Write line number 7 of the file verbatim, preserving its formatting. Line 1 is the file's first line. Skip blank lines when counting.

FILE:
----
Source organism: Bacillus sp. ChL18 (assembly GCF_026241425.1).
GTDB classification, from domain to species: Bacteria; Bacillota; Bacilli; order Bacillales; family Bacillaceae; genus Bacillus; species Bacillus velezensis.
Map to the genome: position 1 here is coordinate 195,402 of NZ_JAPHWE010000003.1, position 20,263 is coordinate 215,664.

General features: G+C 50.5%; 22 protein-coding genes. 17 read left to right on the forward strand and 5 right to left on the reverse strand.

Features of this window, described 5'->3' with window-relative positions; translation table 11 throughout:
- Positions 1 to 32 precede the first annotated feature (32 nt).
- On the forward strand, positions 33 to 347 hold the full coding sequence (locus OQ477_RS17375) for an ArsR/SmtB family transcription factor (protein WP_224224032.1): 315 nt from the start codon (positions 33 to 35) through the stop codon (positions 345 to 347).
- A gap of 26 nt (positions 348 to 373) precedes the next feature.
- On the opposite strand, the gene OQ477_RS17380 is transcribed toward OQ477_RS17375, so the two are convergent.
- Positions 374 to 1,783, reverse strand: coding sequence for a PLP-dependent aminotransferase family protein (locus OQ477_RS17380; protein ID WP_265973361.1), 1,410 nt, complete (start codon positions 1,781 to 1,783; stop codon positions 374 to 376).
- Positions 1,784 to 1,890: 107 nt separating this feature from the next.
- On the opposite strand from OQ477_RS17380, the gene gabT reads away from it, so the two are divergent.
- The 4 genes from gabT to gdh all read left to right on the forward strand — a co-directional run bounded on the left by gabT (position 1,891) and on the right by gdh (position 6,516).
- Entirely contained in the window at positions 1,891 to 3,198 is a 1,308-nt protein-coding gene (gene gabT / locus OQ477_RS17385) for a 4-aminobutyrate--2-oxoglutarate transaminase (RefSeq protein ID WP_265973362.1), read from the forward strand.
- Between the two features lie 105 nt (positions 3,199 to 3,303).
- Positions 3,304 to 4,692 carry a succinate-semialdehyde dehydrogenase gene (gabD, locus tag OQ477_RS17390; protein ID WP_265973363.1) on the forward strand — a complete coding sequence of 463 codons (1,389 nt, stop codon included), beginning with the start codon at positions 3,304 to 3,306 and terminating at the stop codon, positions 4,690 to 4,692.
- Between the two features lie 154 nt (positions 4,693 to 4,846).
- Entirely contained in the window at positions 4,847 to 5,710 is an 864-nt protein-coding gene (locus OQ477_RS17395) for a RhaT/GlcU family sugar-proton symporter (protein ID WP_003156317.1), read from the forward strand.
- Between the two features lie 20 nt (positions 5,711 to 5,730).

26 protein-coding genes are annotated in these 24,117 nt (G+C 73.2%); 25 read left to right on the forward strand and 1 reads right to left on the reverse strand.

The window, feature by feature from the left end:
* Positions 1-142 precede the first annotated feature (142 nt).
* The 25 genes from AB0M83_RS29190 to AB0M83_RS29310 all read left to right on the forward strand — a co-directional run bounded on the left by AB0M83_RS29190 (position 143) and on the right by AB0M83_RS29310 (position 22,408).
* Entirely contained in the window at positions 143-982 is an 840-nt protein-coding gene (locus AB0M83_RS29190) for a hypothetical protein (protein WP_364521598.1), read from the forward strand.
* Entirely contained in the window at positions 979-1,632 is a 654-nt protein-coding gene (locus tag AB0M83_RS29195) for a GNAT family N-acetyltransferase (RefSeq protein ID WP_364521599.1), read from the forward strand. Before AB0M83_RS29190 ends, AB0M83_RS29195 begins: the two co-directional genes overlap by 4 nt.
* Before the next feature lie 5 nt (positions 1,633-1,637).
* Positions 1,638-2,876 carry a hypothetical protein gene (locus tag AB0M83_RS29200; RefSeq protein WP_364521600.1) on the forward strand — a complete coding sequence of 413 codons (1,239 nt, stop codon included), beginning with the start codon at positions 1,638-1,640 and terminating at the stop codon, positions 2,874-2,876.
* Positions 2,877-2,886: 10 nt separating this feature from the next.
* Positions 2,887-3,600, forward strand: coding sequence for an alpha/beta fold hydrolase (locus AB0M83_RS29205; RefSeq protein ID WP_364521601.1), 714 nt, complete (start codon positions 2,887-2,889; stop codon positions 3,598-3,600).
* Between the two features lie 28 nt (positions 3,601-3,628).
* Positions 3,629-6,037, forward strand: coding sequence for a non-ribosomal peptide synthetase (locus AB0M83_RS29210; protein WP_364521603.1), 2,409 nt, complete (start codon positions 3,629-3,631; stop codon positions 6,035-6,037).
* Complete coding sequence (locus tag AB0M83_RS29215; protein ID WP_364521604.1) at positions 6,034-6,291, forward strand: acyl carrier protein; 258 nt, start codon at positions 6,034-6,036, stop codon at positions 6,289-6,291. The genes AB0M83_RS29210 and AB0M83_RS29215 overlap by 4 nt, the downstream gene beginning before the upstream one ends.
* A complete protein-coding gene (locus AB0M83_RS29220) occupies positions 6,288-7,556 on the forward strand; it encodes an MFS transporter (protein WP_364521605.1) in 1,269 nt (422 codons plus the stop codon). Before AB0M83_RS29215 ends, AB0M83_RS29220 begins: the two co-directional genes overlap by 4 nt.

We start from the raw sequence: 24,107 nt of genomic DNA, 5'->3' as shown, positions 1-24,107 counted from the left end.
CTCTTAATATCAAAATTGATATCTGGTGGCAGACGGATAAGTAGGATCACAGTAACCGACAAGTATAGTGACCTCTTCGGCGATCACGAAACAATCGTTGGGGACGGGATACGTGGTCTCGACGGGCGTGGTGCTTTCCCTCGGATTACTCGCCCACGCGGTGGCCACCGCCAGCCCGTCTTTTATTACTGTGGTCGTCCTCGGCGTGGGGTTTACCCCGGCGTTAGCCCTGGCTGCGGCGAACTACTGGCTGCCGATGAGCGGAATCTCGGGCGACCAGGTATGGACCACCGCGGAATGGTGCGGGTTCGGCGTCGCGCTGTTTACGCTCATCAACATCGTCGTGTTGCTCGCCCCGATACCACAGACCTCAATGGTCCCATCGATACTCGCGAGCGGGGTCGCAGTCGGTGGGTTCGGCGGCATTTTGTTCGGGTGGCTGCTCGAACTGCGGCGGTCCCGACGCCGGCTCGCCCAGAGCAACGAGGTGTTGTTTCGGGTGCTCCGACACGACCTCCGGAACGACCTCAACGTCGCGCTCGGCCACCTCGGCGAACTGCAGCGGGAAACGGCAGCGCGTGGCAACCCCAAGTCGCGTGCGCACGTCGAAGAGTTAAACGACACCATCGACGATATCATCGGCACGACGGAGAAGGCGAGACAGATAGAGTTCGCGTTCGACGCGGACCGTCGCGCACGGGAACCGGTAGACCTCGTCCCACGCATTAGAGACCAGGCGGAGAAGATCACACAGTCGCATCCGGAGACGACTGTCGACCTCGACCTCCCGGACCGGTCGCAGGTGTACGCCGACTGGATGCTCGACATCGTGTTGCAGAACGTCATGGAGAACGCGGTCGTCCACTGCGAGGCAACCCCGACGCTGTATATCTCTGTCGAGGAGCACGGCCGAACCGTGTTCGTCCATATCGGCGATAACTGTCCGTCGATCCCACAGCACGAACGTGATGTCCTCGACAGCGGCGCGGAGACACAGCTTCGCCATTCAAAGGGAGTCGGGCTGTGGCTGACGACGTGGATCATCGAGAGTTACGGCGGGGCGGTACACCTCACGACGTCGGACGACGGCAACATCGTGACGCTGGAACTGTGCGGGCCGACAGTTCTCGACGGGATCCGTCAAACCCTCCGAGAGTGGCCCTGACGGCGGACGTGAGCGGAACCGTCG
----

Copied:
- On the forward strand, positions 33 to 347 hold the full coding sequence (locus OQ477_RS17375) for an ArsR/SmtB family transcription factor (protein WP_224224032.1): 315 nt from the start codon (positions 33 to 35) through the stop codon (positions 345 to 347).